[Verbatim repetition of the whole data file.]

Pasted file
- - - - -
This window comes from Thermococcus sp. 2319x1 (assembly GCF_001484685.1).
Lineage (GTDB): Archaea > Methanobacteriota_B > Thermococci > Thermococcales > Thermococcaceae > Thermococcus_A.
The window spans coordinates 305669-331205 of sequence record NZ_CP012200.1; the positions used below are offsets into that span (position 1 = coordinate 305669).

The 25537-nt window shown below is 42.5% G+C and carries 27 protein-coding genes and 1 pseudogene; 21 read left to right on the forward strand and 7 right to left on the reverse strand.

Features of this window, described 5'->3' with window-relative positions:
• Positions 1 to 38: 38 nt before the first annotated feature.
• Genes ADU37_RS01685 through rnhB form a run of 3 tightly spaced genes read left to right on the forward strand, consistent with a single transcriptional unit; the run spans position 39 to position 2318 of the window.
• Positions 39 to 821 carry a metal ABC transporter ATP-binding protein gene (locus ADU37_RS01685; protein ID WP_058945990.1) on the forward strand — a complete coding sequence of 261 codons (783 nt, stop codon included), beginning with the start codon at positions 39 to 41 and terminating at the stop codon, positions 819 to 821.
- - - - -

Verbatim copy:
This window comes from Thermococcus sp. 2319x1 (assembly GCF_001484685.1).
Lineage (GTDB): Archaea > Methanobacteriota_B > Thermococci > Thermococcales > Thermococcaceae > Thermococcus_A.
The window spans coordinates 305669-331205 of sequence record NZ_CP012200.1; the positions used below are offsets into that span (position 1 = coordinate 305669).

The 25537-nt window shown below is 42.5% G+C and carries 27 protein-coding genes and 1 pseudogene; 21 read left to right on the forward strand and 7 right to left on the reverse strand.

Features of this window, described 5'->3' with window-relative positions:
• Positions 1 to 38: 38 nt before the first annotated feature.
• Genes ADU37_RS01685 through rnhB form a run of 3 tightly spaced genes read left to right on the forward strand, consistent with a single transcriptional unit; the run spans position 39 to position 2318 of the window.
• Positions 39 to 821 carry a metal ABC transporter ATP-binding protein gene (locus ADU37_RS01685; protein ID WP_058945990.1) on the forward strand — a complete coding sequence of 261 codons (783 nt, stop codon included), beginning with the start codon at positions 39 to 41 and terminating at the stop codon, positions 819 to 821.